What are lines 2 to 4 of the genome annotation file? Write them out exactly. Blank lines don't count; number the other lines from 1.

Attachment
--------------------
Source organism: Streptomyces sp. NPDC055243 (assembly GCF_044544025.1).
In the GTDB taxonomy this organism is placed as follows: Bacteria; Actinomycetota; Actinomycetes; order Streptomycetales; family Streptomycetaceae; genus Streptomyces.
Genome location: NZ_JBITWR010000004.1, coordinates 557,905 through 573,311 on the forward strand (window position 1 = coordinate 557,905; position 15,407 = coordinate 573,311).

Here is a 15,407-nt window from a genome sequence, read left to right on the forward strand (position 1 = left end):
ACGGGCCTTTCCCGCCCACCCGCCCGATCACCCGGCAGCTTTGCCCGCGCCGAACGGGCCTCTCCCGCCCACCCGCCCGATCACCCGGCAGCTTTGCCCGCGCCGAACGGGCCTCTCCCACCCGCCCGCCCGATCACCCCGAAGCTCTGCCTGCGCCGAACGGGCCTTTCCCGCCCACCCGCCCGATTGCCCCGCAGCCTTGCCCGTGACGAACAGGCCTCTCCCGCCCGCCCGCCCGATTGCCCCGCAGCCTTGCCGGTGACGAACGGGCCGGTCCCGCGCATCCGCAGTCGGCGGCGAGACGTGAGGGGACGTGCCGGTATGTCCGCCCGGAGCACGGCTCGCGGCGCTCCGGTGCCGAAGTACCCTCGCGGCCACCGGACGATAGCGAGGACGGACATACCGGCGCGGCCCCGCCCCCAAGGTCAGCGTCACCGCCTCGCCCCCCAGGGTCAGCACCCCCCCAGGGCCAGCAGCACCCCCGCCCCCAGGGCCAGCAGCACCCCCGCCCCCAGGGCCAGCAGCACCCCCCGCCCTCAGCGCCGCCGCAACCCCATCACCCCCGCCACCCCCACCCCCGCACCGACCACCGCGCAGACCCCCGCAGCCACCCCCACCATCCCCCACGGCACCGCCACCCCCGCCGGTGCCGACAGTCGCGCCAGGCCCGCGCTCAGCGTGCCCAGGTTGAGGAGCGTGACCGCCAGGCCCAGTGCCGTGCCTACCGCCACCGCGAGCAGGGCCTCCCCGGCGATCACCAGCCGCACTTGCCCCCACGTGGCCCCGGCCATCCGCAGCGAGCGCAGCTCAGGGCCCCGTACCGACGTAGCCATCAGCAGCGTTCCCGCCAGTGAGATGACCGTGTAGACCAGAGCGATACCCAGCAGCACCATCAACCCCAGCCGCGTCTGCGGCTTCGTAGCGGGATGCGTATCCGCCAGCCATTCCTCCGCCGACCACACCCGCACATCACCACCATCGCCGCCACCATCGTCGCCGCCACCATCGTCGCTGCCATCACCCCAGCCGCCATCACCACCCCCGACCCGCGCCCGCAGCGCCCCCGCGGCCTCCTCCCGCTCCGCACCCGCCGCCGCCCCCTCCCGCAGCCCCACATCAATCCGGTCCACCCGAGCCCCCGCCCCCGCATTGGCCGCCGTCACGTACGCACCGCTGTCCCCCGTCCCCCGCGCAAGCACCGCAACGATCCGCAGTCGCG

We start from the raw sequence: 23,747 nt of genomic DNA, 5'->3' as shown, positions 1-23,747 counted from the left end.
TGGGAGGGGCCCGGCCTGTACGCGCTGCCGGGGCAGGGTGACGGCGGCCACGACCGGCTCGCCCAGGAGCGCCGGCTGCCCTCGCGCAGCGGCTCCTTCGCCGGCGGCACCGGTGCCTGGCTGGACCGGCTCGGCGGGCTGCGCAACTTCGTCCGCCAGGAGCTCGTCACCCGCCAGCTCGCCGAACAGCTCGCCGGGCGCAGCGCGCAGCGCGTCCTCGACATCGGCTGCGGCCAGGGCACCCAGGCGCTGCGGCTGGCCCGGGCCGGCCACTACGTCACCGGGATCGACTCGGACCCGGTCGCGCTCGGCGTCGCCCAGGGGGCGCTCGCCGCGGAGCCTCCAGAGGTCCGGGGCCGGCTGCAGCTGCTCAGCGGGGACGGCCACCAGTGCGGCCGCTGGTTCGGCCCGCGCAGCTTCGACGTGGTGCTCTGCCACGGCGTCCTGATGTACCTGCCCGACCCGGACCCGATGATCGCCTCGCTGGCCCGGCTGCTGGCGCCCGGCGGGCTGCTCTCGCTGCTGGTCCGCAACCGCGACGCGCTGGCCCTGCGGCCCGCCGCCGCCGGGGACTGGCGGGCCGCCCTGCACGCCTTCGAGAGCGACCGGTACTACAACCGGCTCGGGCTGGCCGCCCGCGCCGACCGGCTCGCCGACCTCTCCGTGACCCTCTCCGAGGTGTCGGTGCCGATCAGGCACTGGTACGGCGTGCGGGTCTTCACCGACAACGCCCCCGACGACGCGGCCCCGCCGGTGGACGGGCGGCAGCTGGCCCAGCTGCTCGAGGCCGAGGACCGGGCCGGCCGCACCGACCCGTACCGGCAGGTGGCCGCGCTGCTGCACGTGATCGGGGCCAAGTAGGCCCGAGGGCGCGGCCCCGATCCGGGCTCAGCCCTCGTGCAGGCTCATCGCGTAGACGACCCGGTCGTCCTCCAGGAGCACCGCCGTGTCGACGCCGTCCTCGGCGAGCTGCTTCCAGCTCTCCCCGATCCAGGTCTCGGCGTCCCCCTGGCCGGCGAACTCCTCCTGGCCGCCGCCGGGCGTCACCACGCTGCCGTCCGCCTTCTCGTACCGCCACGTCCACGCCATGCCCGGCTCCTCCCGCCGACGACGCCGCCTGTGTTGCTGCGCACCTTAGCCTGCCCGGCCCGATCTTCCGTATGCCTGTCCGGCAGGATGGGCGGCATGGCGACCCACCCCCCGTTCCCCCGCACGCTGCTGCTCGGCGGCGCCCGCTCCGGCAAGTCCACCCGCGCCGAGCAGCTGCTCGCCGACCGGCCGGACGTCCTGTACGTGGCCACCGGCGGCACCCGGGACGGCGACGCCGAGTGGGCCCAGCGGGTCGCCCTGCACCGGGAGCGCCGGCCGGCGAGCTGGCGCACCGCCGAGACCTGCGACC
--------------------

In the GTDB taxonomy this organism is placed as follows: Bacteria; Actinomycetota; Actinomycetes; order Streptomycetales; family Streptomycetaceae; genus Streptomyces.
Genome location: NZ_JBITWR010000004.1, coordinates 557,905 through 573,311 on the forward strand (window position 1 = coordinate 557,905; position 15,407 = coordinate 573,311).

Here is a 15,407-nt window from a genome sequence, read left to right on the forward strand (position 1 = left end):